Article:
In addition to misstating Canadian law, the notice is instructive for what it does not say. While a recipient might fear a lawsuit with huge liability, there is very little likelihood of a lawsuit given that Rightscorp and BMG do not have the personal information of the subscriber. To obtain that information, they would need a court order, which can be a very expensive proposition. Moreover, this is merely an allegation that would need to be proven in court (assuming the rights holder is able to obtain a court order for the subscriber information).
The full notice states:
Subject: Unauthorized Use of Copyrights RE:
In a nutshell, Rightscorp and BMG are using the notice-and-notice system to require ISPs to send threats and misstatements of Canadian law in an effort to extract payments based on unproven infringement allegations. Many Canadians may be frightened into a settlement payment since they will be unaware that some of the legal information in the notice is inaccurate and that Rightscorp and BMG do not know who they are.
The government could have avoided this misuse of the system had it issued regulations specifying the precise content of the notices. Despite months of discussions on the regulations, Industry Minister James Moore abandoned the process, implementing the system with no additional information requirements and no sanctions for the inclusion of false or misleading information. The government’s backgrounder says that the law “sets clear rules on the content of these notices”, however, it does not restrict the ability for rights holders to include information that goes beyond the statutory minimum. Rightscorp and BMG are exploiting this loophole to send demands for payment accompanied by false information on Canadian law.
These actions necessitate two responses. First, Internet service providers should add their own information to the notices, advising their subscribers on the true state of Canadian law and reassuring them that they have not disclosed their personal information to the notice sender. The law does not prohibit ISPs from adding additional information within the forwarded notice and they should begin doing so immediately.
Second, the government should quickly implement regulations prohibiting the inclusion of settlement demands within the notices and creating penalties for those companies that send notices with false or misleading information. The Canadian government has frequently defended the notice-and-notice system as a balanced approach, but its fairness is being undermined with Canadians now facing the prospect of misleading settlement demands.
Glass Houses and Throwing Stones: Why a Canadian Anti-Piracy Firm May Need to Send Itself Copyright Infringement Notices
Canipre, a Montreal-based intellectual property enforcement firm, yesterday issued a press release announcing an infringement monitoring program designed to take advantage of the new copyright notice-and-notice system. The release notes that the service detects online infringement and sends notifications alleging infringement to Canadian Internet providers, who must forward the notifications to their subscribers. The company has been involved in the Voltage Pictures – TekSavvy lawsuit and it cites that case as evidence of the effectiveness of its services.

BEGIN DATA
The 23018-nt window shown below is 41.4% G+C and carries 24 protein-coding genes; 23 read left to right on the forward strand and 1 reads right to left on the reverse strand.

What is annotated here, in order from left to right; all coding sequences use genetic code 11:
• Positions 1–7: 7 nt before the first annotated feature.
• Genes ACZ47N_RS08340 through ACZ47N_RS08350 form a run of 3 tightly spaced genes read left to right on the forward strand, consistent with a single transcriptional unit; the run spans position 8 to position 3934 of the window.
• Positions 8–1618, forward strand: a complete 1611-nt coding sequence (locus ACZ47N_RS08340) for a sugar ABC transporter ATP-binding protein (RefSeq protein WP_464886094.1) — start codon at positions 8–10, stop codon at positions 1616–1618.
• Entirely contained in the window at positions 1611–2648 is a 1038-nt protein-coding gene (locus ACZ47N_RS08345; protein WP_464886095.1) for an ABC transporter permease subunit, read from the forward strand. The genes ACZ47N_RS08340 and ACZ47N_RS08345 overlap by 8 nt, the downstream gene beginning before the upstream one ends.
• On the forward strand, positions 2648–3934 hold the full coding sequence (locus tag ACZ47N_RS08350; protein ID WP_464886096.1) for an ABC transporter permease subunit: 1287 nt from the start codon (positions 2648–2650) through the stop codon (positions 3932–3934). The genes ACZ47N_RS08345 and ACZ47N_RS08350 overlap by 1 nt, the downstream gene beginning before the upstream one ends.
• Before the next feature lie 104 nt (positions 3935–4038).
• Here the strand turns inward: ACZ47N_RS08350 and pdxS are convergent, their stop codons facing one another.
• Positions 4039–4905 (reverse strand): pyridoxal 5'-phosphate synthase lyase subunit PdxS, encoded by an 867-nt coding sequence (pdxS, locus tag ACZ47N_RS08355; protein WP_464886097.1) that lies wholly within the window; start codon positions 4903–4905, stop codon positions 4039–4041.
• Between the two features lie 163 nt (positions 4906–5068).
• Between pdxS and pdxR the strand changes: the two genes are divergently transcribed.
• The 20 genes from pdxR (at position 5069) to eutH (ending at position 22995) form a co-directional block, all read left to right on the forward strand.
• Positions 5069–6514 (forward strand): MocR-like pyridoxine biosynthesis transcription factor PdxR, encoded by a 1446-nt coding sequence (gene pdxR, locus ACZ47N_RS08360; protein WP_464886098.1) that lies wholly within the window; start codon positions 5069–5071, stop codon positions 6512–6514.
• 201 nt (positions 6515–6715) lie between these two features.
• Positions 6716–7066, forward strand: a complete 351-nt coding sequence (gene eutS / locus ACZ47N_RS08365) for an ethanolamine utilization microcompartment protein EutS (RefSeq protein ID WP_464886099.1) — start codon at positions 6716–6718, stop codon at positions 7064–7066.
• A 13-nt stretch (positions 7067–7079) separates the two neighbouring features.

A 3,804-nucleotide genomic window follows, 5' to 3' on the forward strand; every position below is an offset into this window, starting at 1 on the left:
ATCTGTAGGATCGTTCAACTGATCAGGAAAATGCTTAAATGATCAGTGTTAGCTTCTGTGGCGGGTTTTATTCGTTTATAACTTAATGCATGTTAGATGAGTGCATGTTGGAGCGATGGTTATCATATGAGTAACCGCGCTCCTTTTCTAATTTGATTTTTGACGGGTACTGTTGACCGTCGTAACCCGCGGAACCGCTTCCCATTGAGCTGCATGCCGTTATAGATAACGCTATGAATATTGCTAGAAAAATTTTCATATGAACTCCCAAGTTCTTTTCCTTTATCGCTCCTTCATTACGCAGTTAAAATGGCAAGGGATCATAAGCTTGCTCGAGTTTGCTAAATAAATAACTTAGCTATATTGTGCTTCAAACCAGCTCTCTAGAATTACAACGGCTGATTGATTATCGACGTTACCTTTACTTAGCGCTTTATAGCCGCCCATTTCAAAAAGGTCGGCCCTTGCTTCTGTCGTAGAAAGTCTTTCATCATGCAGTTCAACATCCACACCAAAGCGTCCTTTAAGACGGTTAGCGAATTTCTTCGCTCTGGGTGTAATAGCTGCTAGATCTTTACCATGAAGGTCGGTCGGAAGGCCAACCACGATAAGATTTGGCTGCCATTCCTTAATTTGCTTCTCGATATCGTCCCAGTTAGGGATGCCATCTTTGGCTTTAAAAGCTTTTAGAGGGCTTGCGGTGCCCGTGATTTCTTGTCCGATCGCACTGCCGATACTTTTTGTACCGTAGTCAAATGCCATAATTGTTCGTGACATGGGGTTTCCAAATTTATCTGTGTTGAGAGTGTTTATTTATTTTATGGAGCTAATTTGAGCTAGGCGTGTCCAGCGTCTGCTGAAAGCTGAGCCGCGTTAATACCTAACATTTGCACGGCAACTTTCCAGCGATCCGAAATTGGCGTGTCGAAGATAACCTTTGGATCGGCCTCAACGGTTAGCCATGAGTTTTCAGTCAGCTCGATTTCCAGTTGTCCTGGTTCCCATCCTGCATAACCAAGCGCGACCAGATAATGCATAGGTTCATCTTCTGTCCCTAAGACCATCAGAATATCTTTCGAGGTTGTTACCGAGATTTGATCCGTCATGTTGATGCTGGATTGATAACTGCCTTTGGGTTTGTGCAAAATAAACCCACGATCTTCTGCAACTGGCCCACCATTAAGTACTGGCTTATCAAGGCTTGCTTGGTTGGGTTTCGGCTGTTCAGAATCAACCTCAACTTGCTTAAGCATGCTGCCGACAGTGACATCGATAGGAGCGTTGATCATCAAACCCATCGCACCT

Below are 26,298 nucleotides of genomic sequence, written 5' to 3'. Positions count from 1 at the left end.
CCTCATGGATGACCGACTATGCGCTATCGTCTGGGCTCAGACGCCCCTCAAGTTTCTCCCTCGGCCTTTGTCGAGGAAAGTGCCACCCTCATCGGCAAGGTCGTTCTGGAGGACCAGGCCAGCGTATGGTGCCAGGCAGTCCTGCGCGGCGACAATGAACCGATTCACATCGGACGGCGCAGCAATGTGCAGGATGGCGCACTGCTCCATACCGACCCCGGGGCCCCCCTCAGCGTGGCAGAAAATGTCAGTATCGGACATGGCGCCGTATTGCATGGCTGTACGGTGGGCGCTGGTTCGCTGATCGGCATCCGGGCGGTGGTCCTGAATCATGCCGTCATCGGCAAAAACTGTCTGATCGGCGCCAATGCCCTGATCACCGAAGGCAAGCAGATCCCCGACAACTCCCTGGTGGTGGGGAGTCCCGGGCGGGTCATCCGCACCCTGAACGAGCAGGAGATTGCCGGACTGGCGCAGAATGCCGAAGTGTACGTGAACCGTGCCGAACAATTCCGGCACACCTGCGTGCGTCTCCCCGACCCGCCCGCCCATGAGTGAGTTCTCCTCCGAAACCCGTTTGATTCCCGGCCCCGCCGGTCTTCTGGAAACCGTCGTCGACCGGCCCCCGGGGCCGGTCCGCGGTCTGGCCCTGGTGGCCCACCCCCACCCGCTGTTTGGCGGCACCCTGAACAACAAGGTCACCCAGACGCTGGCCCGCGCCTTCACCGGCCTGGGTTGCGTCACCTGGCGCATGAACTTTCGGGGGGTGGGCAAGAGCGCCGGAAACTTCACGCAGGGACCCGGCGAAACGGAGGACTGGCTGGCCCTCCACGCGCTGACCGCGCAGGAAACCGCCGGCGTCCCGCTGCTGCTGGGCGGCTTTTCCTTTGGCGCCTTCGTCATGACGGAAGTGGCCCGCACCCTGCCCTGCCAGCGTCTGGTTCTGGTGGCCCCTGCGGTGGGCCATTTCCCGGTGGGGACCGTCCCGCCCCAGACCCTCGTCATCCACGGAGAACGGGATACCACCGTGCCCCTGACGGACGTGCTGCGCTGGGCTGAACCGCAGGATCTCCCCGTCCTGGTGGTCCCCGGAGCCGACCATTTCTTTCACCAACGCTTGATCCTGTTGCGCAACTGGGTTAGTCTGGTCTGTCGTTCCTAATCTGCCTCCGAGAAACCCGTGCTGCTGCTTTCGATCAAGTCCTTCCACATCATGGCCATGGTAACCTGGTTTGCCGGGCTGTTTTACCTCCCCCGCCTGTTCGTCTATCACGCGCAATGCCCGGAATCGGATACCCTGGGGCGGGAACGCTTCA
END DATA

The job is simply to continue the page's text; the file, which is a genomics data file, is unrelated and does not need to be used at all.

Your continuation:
Yet what Canipre does not say is that a blog associated with the company may have been engaged in copyright infringement for many months. The blog – copyrightenforcement.ca – is run by Barry Logan, the company’s Managing Director, Operations (I received an email from Mr. Logan last year that listed the site as his blog address). In addition to posting releases from Canipre and information about the TekSavvy case, the site has posted dozens of full-text articles from media organizations around the world.
For example, last week it posted the full text of a 1200 word article on TV piracy from the Wire Report, an Ottawa-based telecom publication. The article resides behind a paywall limited to subscribers and is listed as “exclusive content.” In fact, reposting full-text articles from other sources is a regular occurrence on the site. Posts in December feature articles from the Huffington Post Canada, Business Insider, and CNET. Earlier posts include full-text articles from the Hollywood Reporter, StreamDaily, Reuters, the Canadian Press, Global News, Vancouver Sun, and the National Post. Some of the posts include articles that strip out reference to the author (Chronicle Herald, CBC) and others include no attribution whatsoever. The site also uses photos from the articles, often without attribution.
While the use of clips of articles will often qualify as fair dealing and even full text of articles can be fair dealing in some circumstances, posting full text articles without attribution or including subscription-only information that is not otherwise available, is much more likely to be viewed as infringement if posted without authorization. Canipre would likely offer its services to the media companies whose work is affected, yet it might want to take a closer look at its internal conduct before throwing stones in the form of thousands of notices alleging infringement.